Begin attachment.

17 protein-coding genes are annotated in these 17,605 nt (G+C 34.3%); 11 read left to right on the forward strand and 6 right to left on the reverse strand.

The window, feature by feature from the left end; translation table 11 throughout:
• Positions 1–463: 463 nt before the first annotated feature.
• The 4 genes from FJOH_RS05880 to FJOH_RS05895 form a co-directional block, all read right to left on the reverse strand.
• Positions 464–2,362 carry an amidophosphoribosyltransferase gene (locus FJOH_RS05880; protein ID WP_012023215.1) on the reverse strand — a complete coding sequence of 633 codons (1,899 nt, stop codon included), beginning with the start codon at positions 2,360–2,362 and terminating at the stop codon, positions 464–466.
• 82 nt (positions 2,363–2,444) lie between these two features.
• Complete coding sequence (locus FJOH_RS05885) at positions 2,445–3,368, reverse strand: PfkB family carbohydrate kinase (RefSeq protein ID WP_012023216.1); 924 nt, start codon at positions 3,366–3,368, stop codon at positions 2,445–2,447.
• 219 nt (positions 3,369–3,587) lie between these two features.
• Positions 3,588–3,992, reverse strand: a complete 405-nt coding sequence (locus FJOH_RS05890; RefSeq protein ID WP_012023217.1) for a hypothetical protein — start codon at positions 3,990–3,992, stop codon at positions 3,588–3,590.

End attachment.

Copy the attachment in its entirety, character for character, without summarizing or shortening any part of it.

17 protein-coding genes are annotated in these 17,605 nt (G+C 34.3%); 11 read left to right on the forward strand and 6 right to left on the reverse strand.

The window, feature by feature from the left end; translation table 11 throughout:
• Positions 1–463: 463 nt before the first annotated feature.
• The 4 genes from FJOH_RS05880 to FJOH_RS05895 form a co-directional block, all read right to left on the reverse strand.
• Positions 464–2,362 carry an amidophosphoribosyltransferase gene (locus FJOH_RS05880; protein ID WP_012023215.1) on the reverse strand — a complete coding sequence of 633 codons (1,899 nt, stop codon included), beginning with the start codon at positions 2,360–2,362 and terminating at the stop codon, positions 464–466.
• 82 nt (positions 2,363–2,444) lie between these two features.
• Complete coding sequence (locus FJOH_RS05885) at positions 2,445–3,368, reverse strand: PfkB family carbohydrate kinase (RefSeq protein ID WP_012023216.1); 924 nt, start codon at positions 3,366–3,368, stop codon at positions 2,445–2,447.
• 219 nt (positions 3,369–3,587) lie between these two features.
• Positions 3,588–3,992, reverse strand: a complete 405-nt coding sequence (locus FJOH_RS05890; RefSeq protein ID WP_012023217.1) for a hypothetical protein — start codon at positions 3,990–3,992, stop codon at positions 3,588–3,590.